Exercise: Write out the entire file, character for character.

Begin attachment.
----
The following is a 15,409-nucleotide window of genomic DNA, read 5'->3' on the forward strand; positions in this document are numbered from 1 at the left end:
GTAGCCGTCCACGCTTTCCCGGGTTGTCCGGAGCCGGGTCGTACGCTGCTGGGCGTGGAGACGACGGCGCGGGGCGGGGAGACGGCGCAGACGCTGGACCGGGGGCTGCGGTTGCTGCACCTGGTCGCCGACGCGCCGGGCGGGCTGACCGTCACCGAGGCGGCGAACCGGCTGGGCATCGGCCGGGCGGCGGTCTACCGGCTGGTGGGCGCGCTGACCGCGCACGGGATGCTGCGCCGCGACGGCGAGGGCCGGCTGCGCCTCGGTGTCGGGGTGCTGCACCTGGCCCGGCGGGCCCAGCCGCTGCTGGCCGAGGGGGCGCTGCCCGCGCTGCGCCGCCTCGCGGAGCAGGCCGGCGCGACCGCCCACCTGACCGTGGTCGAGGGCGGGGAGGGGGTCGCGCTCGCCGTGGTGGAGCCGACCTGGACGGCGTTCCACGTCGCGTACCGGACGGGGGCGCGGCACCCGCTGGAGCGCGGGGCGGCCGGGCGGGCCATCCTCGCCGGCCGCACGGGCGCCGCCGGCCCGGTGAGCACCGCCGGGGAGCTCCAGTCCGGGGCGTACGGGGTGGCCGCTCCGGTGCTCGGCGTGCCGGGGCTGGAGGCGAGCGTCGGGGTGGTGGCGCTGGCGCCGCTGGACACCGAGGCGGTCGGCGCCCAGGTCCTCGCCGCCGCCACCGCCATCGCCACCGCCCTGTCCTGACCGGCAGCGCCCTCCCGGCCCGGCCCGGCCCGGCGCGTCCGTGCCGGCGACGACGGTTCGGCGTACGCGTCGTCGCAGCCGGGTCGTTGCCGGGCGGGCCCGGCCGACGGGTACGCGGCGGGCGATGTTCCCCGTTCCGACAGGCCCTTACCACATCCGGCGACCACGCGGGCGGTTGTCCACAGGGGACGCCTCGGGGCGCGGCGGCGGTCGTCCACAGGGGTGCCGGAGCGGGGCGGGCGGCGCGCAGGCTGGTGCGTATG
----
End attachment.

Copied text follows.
The following is a 15,409-nucleotide window of genomic DNA, read 5'->3' on the forward strand; positions in this document are numbered from 1 at the left end:
GTAGCCGTCCACGCTTTCCCGGGTTGTCCGGAGCCGGGTCGTACGCTGCTGGGCGTGGAGACGACGGCGCGGGGCGGGGAGACGGCGCAGACGCTGGACCGGGGGCTGCGGTTGCTGCACCTGGTCGCCGACGCGCCGGGCGGGCTGACCGTCACCGAGGCGGCGAACCGGCTGGGCATCGGCCGGGCGGCGGTCTACCGGCTGGTGGGCGCGCTGACCGCGCACGGGATGCTGCGCCGCGACGGCGAGGGCCGGCTGCGCCTCGGTGTCGGGGTGCTGCACCTGGCCCGGCGGGCCCAGCCGCTGCTGGCCGAGGGGGCGCTGCCCGCGCTGCGCCGCCTCGCGGAGCAGGCCGGCGCGACCGCCCACCTGACCGTGGTCGAGGGCGGGGAGGGGGTCGCGCTCGCCGTGGTGGAGCCGACCTGGACGGCGTTCCACGTCGCGTACCGGACGGGGGCGCGGCACCCGCTGGAGCGCGGGGCGGCCGGGCGGGCCATCCTCGCCGGCCGCACGGGCGCCGCCGGCCCGGTGAGCACCGCCGGGGAGCTCCAGTCCGGGGCGTACGGGGTGGCCGCTCCGGTGCTCGGCGTGCCGGGGCTGGAGGCGAGCGTCGGGGTGGTGGCGCTGGCGCCGCTGGACACCGAGGCGGTCGGCGCCCAGGTCCTCGCCGCCGCCACCGCCATCGCCACCGCCCTGTCCTGACCGGCAGCGCCCTCCCGGCCCGGCCCGGCCCGGCGCGTCCGTGCCGGCGACGACGGTTCGGCGTACGCGTCGTCGCAGCCGGGTCGTTGCCGGGCGGGCCCGGCCGACGGGTACGCGGCGGGCGATGTTCCCCGTTCCGACAGGCCCTTACCACATCCGGCGACCACGCGGGCGGTTGTCCACAGGGGACGCCTCGGGGCGCGGCGGCGGTCGTCCACAGGGGTGCCGGAGCGGGGCGGGCGGCGCGCAGGCTGGTGCGTATG